The role of mobility in soccer

Mobility is the ability to make movements with great, i.e. optimal, amplitude, which means making the biggest possible deflection of a physical movement. When discussing mobility, flexibility and limberness are important aspects. Flexibility describes the agility of the muscular system, whereas limberness refers to the range of movements in a joint or series of joints. In general, mobility is separated into five categories. General mobility is used to describe mobility in large joint systems (e.g. hips, spine) that is developed sufficiently. Special mobility builds on that and describes particularly good mobility in different joint systems. A goalkeeper, for example, needs outstanding special mobility in his/her joint systems. Additionally, there is active mobility. This refers to the ability to make a movement actively and without external help. When it comes to passive mobility, it is only possible to achieve a larger movement amplitude with help from the outside. Static mobility describes movement in certain positions that can be held for longer periods of time.


Mobility in soccer

Mobility plays an important role in soccer. Just like other conditional abilities, it’s not about trying to achieve maximum mobility, but rather optimal mobility. But what is optimal mobility? Muscular contractions and imbalance emerge frequently in soccer, partially due to different muscles being trained with different intensities. This leads to bad posture in everyday life, which can lead to ineffective movements on the pitch. This, in turn, causes an increase in a players’ susceptibility to injury and limits his/her technical possibilities. For this reason, it’s important on the one hand to train different muscles equally, while on the other hand still increasing the body’s overall mobility. Basic mobility is indispensable for soccer players, for example when a player has to turn and change the direction of movement unexpectedly, experiences sudden physical contact, or for better perception in general in conditionally critical moments. The latter therefore decreases the chance of injury.


Stretching

Stretching is a method elongating muscles. Here we differentiate between active and passive stretching. Active stretching describes positions that are possible without any outside assistance. Passive stretching, on the other hand, refers to positions that are made possible by outside assistance or objects. Additionally, there is a difference between static and dynamic stretching. Static means holding a position, whereas dynamic means the stretch is achieved through movement. There are receptors in muscles and tendons that recognize changes in length. In order to protect the body from injury, these receptors create tension in muscles when the length changes too quickly. This partially inhibits movement through a passive resistance to the stretch. By stretching regularly, these receptors can adjust to greater lengths and thereby increase the flexibility of muscles.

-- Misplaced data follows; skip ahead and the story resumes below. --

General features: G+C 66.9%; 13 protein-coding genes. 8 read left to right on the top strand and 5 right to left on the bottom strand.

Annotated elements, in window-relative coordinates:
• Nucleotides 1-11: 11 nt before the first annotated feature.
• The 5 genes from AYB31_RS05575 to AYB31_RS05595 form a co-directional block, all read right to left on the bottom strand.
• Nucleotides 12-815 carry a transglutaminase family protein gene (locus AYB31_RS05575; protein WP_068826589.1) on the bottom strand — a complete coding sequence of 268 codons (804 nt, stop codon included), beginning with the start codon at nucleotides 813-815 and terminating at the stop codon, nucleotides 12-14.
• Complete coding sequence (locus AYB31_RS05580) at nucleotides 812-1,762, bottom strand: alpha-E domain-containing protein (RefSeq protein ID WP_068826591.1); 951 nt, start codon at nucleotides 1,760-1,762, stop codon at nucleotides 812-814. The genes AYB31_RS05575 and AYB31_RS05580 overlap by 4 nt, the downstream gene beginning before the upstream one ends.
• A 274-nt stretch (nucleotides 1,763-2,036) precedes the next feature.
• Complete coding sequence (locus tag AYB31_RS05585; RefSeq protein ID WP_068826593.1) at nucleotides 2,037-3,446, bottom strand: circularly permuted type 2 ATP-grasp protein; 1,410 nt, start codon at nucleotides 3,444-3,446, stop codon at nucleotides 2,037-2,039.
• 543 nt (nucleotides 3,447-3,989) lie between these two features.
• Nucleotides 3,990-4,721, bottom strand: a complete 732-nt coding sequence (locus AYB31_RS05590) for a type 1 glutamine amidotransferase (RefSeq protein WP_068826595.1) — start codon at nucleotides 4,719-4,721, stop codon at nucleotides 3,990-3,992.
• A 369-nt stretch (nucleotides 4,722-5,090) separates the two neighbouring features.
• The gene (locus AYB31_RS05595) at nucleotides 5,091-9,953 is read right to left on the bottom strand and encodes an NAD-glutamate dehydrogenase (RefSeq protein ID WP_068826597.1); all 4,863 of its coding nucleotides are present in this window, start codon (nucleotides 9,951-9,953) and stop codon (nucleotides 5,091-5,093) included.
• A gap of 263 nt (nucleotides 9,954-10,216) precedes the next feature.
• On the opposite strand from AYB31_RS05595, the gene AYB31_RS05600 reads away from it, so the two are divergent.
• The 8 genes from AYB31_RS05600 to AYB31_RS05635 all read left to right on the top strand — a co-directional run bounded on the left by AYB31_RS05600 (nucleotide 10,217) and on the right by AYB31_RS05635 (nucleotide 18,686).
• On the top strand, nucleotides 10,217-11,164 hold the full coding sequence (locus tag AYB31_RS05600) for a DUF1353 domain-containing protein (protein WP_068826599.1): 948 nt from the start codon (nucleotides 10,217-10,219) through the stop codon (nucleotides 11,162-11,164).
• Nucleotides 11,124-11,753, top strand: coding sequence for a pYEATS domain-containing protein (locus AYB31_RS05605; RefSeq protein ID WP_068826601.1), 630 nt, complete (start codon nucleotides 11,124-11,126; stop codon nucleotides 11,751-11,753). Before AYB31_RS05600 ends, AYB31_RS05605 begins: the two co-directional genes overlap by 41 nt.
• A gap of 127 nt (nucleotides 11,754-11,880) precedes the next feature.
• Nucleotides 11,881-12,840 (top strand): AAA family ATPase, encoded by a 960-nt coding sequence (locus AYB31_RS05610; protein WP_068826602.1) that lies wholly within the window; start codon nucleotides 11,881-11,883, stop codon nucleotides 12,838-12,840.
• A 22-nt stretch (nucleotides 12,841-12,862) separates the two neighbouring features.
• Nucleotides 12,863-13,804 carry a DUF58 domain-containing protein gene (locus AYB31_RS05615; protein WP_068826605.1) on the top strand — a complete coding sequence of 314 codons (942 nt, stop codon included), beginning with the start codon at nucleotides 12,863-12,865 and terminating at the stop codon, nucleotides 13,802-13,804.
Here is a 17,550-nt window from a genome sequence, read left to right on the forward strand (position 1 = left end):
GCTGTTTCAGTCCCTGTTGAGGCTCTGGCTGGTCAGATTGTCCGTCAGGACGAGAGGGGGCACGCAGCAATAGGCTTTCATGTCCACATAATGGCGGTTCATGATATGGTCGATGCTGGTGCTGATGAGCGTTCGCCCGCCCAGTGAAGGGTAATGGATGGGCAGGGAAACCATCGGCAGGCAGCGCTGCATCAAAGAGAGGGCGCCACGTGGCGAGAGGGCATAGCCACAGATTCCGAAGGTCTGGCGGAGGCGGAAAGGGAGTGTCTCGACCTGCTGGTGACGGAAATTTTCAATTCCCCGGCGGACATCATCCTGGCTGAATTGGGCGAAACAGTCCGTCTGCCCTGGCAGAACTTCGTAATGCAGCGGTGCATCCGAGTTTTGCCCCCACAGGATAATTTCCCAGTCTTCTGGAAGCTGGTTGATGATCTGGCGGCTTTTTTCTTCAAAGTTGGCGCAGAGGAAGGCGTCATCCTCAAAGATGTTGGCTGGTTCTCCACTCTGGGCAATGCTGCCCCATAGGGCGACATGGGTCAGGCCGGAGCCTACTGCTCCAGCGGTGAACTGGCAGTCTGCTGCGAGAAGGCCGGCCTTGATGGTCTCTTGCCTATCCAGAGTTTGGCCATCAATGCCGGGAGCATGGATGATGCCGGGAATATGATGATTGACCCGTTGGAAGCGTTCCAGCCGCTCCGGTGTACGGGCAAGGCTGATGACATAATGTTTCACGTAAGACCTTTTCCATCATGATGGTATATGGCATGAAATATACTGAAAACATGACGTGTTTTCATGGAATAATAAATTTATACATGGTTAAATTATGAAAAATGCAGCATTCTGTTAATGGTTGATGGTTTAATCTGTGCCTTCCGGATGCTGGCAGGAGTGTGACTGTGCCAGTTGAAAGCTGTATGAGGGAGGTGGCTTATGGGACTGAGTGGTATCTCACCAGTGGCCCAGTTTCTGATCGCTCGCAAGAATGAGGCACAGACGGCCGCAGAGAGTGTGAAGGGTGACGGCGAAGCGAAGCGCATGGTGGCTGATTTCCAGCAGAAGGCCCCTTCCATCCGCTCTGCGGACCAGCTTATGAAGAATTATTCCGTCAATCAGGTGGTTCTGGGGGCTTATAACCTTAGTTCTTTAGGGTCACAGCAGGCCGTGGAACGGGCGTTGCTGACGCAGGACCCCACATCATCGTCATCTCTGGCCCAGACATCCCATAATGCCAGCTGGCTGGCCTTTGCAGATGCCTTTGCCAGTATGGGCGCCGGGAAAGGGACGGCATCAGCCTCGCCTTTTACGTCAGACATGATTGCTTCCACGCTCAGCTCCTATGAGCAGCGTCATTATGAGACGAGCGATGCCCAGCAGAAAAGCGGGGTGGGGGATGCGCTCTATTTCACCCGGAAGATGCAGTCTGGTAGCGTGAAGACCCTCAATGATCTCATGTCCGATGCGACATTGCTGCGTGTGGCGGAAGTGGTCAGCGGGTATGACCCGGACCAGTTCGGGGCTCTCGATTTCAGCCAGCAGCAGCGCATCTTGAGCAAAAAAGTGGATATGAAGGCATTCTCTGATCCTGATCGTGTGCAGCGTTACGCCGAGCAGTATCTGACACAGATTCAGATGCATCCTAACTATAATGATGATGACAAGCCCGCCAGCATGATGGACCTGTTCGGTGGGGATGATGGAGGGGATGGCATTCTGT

Mobility training

Mobility training is designed to make the body more agile. As opposed to stretching, mobility training is about lengthening muscles through controlled tension. This means using strength exercises to increase the mobility of muscles and joints. The positive aspect of this method of movement training is that one learns to tense certain muscles even in greater amplitude and can therefore control them better. These days there are numerous exercises designed to increase mobility in soccer. Mobility leads to a better overall physical feeling and prevents injury. Mobility exercises also help to prepare for training or a match. These kinds of exercises should be done after a warm-up in training. After that, stretching exercises can be used to stretch shortened muscles more intensely and get a feel for whether all muscles groups are warmed up sufficiently, i.e. ready for the intense strain to come.


Trainings tips

How can stretching be used optimally in soccer? Stretching belongs at the beginning of every training after the warm-up. Shortened muscle groups should be stretched somewhat more intensively in order to elongate them before they are strained. Other muscle groups should be stretched briefly. Players should be able to recognize themselves which muscles are sufficiently warmed up and which are not. If a stretch is too intense, the tension in the muscle can be lost, which can lead to a loss in speed when the muscle is strained. In order to prepare for playing soccer optimally, it makes sense to stretch dynamically and flexibly, which means stretching muscles through fluid movements. This prepares muscles ideally for the elastic movements of soccer. After an intense strain, vigorous stretching should be avoided. In order to stimulate regeneration, players should warm-down for about 10-15 minutes after a match or training session. When it comes to sore muscles, players should be careful and only perform light stretches, as the soreness could be intensified by stretching.

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